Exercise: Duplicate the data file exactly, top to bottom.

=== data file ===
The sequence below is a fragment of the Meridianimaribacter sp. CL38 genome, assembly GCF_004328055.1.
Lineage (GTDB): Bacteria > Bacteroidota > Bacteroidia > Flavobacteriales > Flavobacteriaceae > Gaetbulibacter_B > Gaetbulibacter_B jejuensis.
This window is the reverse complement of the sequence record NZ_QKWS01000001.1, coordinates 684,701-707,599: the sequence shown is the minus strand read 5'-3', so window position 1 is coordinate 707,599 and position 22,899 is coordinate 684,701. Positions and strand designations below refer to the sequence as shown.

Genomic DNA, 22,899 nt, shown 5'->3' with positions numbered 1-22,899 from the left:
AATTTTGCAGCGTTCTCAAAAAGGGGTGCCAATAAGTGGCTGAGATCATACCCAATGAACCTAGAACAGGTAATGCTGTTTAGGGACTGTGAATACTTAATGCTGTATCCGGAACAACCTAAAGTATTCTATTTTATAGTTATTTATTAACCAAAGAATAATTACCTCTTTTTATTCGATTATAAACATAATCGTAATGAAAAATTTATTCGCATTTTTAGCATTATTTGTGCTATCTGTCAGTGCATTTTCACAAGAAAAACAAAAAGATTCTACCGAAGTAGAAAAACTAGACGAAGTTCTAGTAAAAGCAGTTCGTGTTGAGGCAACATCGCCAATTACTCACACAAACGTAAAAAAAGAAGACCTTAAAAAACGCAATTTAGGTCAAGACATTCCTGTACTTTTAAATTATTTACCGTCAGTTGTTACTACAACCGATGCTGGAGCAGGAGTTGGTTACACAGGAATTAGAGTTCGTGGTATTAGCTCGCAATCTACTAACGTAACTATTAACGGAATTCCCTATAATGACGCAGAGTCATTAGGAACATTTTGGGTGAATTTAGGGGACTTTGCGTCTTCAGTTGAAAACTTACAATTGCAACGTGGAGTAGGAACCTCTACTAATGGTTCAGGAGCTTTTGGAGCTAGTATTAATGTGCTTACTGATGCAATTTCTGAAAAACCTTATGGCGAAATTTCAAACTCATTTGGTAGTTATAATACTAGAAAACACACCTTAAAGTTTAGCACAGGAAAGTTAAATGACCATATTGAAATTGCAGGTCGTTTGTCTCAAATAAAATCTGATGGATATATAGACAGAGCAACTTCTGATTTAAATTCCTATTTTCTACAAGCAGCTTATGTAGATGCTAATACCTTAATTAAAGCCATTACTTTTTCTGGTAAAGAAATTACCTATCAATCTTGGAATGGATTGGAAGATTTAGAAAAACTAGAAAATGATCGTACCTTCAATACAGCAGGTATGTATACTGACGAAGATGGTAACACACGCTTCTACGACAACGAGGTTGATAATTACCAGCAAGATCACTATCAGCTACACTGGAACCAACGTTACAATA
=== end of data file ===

The sequence below is a fragment of the Meridianimaribacter sp. CL38 genome, assembly GCF_004328055.1.
Lineage (GTDB): Bacteria > Bacteroidota > Bacteroidia > Flavobacteriales > Flavobacteriaceae > Gaetbulibacter_B > Gaetbulibacter_B jejuensis.
This window is the reverse complement of the sequence record NZ_QKWS01000001.1, coordinates 684,701-707,599: the sequence shown is the minus strand read 5'-3', so window position 1 is coordinate 707,599 and position 22,899 is coordinate 684,701. Positions and strand designations below refer to the sequence as shown.

Genomic DNA, 22,899 nt, shown 5'->3' with positions numbered 1-22,899 from the left:
AATTTTGCAGCGTTCTCAAAAAGGGGTGCCAATAAGTGGCTGAGATCATACCCAATGAACCTAGAACAGGTAATGCTGTTTAGGGACTGTGAATACTTAATGCTGTATCCGGAACAACCTAAAGTATTCTATTTTATAGTTATTTATTAACCAAAGAATAATTACCTCTTTTTATTCGATTATAAACATAATCGTAATGAAAAATTTATTCGCATTTTTAGCATTATTTGTGCTATCTGTCAGTGCATTTTCACAAGAAAAACAAAAAGATTCTACCGAAGTAGAAAAACTAGACGAAGTTCTAGTAAAAGCAGTTCGTGTTGAGGCAACATCGCCAATTACTCACACAAACGTAAAAAAAGAAGACCTTAAAAAACGCAATTTAGGTCAAGACATTCCTGTACTTTTAAATTATTTACCGTCAGTTGTTACTACAACCGATGCTGGAGCAGGAGTTGGTTACACAGGAATTAGAGTTCGTGGTATTAGCTCGCAATCTACTAACGTAACTATTAACGGAATTCCCTATAATGACGCAGAGTCATTAGGAACATTTTGGGTGAATTTAGGGGACTTTGCGTCTTCAGTTGAAAACTTACAATTGCAACGTGGAGTAGGAACCTCTACTAATGGTTCAGGAGCTTTTGGAGCTAGTATTAATGTGCTTACTGATGCAATTTCTGAAAAACCTTATGGCGAAATTTCAAACTCATTTGGTAGTTATAATACTAGAAAACACACCTTAAAGTTTAGCACAGGAAAGTTAAATGACCATATTGAAATTGCAGGTCGTTTGTCTCAAATAAAATCTGATGGATATATAGACAGAGCAACTTCTGATTTAAATTCCTATTTTCTACAAGCAGCTTATGTAGATGCTAATACCTTAATTAAAGCCATTACTTTTTCTGGTAAAGAAATTACCTATCAATCTTGGAATGGATTGGAAGATTTAGAAAAACTAGAAAATGATCGTACCTTCAATACAGCAGGTATGTATACTGACGAAGATGGTAACACACGCTTCTACGACAACGAGGTTGATAATTACCAGCAAGATCACTATCAGCTACACTGGAACCAACGTTACAATA